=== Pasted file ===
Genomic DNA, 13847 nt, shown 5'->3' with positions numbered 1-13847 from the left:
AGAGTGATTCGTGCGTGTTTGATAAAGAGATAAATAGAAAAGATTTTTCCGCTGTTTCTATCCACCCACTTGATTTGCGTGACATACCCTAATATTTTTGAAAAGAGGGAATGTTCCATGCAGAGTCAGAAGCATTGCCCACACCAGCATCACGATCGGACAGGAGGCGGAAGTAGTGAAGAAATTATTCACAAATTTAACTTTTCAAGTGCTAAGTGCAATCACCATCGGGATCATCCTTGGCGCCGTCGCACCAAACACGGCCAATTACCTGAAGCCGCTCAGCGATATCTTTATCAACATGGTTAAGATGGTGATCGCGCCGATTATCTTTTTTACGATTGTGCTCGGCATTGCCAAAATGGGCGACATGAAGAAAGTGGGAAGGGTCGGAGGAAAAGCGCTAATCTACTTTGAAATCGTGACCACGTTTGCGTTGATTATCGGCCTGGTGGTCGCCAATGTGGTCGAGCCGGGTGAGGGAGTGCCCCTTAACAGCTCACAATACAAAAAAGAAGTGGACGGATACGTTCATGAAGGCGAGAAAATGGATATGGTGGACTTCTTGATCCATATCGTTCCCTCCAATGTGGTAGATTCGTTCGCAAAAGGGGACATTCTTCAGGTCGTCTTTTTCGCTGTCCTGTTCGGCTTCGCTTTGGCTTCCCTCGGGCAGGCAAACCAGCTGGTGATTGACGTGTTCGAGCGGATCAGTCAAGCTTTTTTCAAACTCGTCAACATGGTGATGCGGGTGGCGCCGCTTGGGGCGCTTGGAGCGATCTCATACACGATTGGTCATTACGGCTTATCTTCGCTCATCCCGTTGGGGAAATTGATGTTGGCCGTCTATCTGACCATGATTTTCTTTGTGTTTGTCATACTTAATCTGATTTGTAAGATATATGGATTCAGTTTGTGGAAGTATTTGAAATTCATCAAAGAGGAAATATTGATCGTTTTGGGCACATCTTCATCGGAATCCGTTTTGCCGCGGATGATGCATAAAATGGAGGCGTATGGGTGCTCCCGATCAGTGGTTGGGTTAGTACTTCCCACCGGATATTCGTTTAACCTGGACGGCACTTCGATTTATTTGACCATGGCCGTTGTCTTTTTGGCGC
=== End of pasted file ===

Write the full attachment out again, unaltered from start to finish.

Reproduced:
Genomic DNA, 13847 nt, shown 5'->3' with positions numbered 1-13847 from the left:
AGAGTGATTCGTGCGTGTTTGATAAAGAGATAAATAGAAAAGATTTTTCCGCTGTTTCTATCCACCCACTTGATTTGCGTGACATACCCTAATATTTTTGAAAAGAGGGAATGTTCCATGCAGAGTCAGAAGCATTGCCCACACCAGCATCACGATCGGACAGGAGGCGGAAGTAGTGAAGAAATTATTCACAAATTTAACTTTTCAAGTGCTAAGTGCAATCACCATCGGGATCATCCTTGGCGCCGTCGCACCAAACACGGCCAATTACCTGAAGCCGCTCAGCGATATCTTTATCAACATGGTTAAGATGGTGATCGCGCCGATTATCTTTTTTACGATTGTGCTCGGCATTGCCAAAATGGGCGACATGAAGAAAGTGGGAAGGGTCGGAGGAAAAGCGCTAATCTACTTTGAAATCGTGACCACGTTTGCGTTGATTATCGGCCTGGTGGTCGCCAATGTGGTCGAGCCGGGTGAGGGAGTGCCCCTTAACAGCTCACAATACAAAAAAGAAGTGGACGGATACGTTCATGAAGGCGAGAAAATGGATATGGTGGACTTCTTGATCCATATCGTTCCCTCCAATGTGGTAGATTCGTTCGCAAAAGGGGACATTCTTCAGGTCGTCTTTTTCGCTGTCCTGTTCGGCTTCGCTTTGGCTTCCCTCGGGCAGGCAAACCAGCTGGTGATTGACGTGTTCGAGCGGATCAGTCAAGCTTTTTTCAAACTCGTCAACATGGTGATGCGGGTGGCGCCGCTTGGGGCGCTTGGAGCGATCTCATACACGATTGGTCATTACGGCTTATCTTCGCTCATCCCGTTGGGGAAATTGATGTTGGCCGTCTATCTGACCATGATTTTCTTTGTGTTTGTCATACTTAATCTGATTTGTAAGATATATGGATTCAGTTTGTGGAAGTATTTGAAATTCATCAAAGAGGAAATATTGATCGTTTTGGGCACATCTTCATCGGAATCCGTTTTGCCGCGGATGATGCATAAAATGGAGGCGTATGGGTGCTCCCGATCAGTGGTTGGGTTAGTACTTCCCACCGGATATTCGTTTAACCTGGACGGCACTTCGATTTATTTGACCATGGCCGTTGTCTTTTTGGCGC